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Diver Captures Rare Footage Of A Sea Angel Swimming Under The Ice

by Alien UFO Sightings
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As a Marine biologist that specializes in invertebrates, Alexander Semenov is no stranger to unusual sea creatures. He also happens to be the head of the divers’ team at Moscow State University’s White Sea Biological Station, so he often finds himself diving in difficult conditions.

Along with that impressive list of titles, he also happens to be a professional photographer with nine years of experience. His primary interest is in scientific macrophotography in natural environments. “This practice makes it possible to observe animals that cannot be properly studied under laboratory conditions, such as soft-bodied planktonic organisms or stationary life forms living on the seafloor,” the diver explained on his Flickr profile. “My personal goal is to study underwater life through camera lenses and to boost people’s interest in marine biology. I do this by sharing all my findings through social media and in real life, through public lectures, movies, exhibitions, and various media events.”

In the video clip that you see below, Semenov is showing all of us just what the ocean has to offer. The video was taken when he was diving under the ice in the White Sea in Russia. A creature, known as a Sea Angel was recorded. It’s a tiny slug, but it is absolutely beautiful. Check it out in this video:

A popular science project, known as Aquatilis has also been created by Semenov and his team. He said: “The aim of the project is finding, studying, and photographing the most interesting and unusual denizens of the ocean.” They do more than photographing animals and telling people about what lies under the sea, they also are science ambassadors who talk about exploring the ice in the frozen North and how to stay enthusiastic and open during the process.

It was Jacques Yves Cousteau who inspired him and his teammates, as well as the books of Jules Verne and Thor Heyerdahl. Semenov now says that a new generation of explorers should step up to the plate to tell their adventures to their children.

Incredibly beautiful Sea angels (Clione limacina) almost disappeared from the sea. Yesterday I met one under the thermocline far away from the station and probably it was the last one. Next year, they will appear in thousands again in March, and for us, there will be another chance to finally shoot their mating, egg cocoons and hunting for Sea butterflies in all details and slow-mo. We almost succeeded this year, but no, “almost” means “no”) Anyway, there are always tons of nice photos and footage, because Sea angels are cool even if they just swim and do nothing near the pier.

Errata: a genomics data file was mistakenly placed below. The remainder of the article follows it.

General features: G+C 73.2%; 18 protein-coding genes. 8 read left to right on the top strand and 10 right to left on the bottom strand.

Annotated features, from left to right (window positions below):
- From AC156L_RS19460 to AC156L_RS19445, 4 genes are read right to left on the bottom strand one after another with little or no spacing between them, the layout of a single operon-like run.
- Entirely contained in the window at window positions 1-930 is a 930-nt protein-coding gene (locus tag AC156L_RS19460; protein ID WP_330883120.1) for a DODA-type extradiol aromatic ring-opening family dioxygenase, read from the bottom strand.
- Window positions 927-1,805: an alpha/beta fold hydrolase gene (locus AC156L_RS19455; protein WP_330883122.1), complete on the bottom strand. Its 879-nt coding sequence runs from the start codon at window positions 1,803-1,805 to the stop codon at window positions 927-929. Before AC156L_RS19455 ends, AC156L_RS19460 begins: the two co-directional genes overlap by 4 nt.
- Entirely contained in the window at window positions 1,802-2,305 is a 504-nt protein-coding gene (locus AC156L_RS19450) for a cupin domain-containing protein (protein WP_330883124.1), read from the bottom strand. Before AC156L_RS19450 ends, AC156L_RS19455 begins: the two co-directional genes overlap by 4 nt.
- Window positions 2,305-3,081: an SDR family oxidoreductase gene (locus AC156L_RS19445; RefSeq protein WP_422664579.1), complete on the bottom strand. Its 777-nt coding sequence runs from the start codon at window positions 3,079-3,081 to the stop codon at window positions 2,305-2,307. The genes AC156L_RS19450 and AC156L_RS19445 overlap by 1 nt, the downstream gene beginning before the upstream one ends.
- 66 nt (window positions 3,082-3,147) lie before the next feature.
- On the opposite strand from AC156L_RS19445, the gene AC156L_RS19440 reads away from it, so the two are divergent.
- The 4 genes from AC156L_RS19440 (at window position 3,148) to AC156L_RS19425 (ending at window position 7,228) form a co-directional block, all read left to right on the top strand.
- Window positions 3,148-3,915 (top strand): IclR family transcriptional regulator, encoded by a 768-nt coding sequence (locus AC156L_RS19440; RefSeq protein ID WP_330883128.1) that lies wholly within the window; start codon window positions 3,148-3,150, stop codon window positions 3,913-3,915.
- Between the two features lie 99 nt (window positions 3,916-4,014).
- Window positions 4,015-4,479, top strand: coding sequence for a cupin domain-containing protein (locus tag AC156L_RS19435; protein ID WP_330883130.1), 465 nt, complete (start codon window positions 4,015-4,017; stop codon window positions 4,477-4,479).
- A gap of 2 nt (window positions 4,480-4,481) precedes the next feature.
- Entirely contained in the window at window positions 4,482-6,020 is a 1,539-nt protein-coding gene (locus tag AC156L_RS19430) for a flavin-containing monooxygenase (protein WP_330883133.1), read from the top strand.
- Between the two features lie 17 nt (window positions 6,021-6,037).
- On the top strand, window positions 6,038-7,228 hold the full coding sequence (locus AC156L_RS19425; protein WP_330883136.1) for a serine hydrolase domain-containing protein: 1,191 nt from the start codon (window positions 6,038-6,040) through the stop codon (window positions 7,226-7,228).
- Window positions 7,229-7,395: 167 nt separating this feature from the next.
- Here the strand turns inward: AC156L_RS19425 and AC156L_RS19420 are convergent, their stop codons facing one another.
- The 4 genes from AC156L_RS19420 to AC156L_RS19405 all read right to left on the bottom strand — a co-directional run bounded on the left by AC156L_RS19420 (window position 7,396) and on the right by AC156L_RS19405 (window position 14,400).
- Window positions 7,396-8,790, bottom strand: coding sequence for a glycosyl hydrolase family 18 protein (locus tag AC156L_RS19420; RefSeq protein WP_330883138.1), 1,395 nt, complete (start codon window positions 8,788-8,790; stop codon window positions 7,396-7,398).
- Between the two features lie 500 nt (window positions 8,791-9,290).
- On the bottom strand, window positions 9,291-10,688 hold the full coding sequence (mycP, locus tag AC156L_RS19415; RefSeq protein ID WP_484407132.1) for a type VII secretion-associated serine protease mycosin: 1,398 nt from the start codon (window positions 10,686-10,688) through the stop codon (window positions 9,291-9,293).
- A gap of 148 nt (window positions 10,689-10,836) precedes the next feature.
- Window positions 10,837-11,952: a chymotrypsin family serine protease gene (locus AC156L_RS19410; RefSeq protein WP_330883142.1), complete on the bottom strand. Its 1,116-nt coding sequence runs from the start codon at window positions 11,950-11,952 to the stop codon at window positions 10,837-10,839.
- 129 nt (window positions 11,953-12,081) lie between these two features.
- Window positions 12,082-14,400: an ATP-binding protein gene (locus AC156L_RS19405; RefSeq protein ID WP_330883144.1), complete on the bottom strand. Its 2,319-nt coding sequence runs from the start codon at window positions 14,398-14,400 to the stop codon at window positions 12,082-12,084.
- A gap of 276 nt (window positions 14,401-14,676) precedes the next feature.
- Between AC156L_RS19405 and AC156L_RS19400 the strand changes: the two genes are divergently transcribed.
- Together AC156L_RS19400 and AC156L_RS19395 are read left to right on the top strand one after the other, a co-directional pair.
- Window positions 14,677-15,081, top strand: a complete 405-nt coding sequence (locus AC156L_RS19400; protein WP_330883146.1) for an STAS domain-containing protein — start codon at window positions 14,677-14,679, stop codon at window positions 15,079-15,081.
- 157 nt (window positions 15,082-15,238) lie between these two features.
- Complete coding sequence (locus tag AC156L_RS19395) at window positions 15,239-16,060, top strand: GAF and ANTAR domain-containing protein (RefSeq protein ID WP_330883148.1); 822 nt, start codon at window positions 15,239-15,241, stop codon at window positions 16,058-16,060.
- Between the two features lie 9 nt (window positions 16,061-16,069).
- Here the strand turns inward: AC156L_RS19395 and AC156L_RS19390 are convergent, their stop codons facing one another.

Shot with Nikon D850 / Zeiss Milvus macro 50mm f2 / Subal underwater housing

Semenov is the head of the divers’ team at Moscow State University’s White Sea Biological Station. He is often found diving under the harshest of conditions.

After a month of pretty heavy and exhausting dives without much success, we finally started to get everything we need. Several square kilometres of thick sea ice broke right before our eyes, so now we have enough light for everything, all the animals appeared, and even the water became clearer. All that we expected at the beginning of March, began only now. It is, of course, cool, a little unexpected and in perfect time. We just remembered how to swim in good trim and keep the camera straight, and mastered tracking AF on GH5 with a new firmware. In just a few days, more good shots were taken than in the entire last year’s expedition. There are still two weeks in front of us, we hope that Sea angels will mate like mad, and we will shoot all this in detail on a beautiful background of floating ice.
#Panasonic #LumixRussia #Lumix #GH5 #Subal #Subal_Underwater_Housing

Semenov gave an interview with EIZO, saying: “Even the most modern cameras go crazy – white balance and colors are always shifted, some colors in the spectrum just disappear because of light absorption by the seawater. That’s why it’s almost impossible to get a good image without proper editing (sometimes, really heavy editing). The main goal is to get not only proper colors but to make your picture shine and look natural, without over-editing – that’s what every wildlife photographer wants. As a final result, all these images will be in the books, exhibitions, galleries, and magazines, so you need to be sure that your pictures look great not only on the screen but as physical prints too.”

He has been a professional underwater photographer for almost a decade.

internet connection at the White sea station. This is so weird in the 21st century to work like this when you have a powerful workstation, great cameras and lenses, but you need 10 min just to check your email or one+ week to upload something to Dropbox. A perfect way to train zen or to go completely mad if you really need something:)

Cyeanea capillata from the White Sea. Shot with Nikon D810 / Zeiss Milvus 50mm macro / Subal underwater housing.
This weird dragon with dog head is actually a polychaete worm Chaetopterus from the Sea of Japan. They live in tubes and never go out, but have an ability to glow in the dark. But they do it inside the tubes! The purpose of this bioluminescent skill is still a mystery.

Source therainforestsite.greatergood.com

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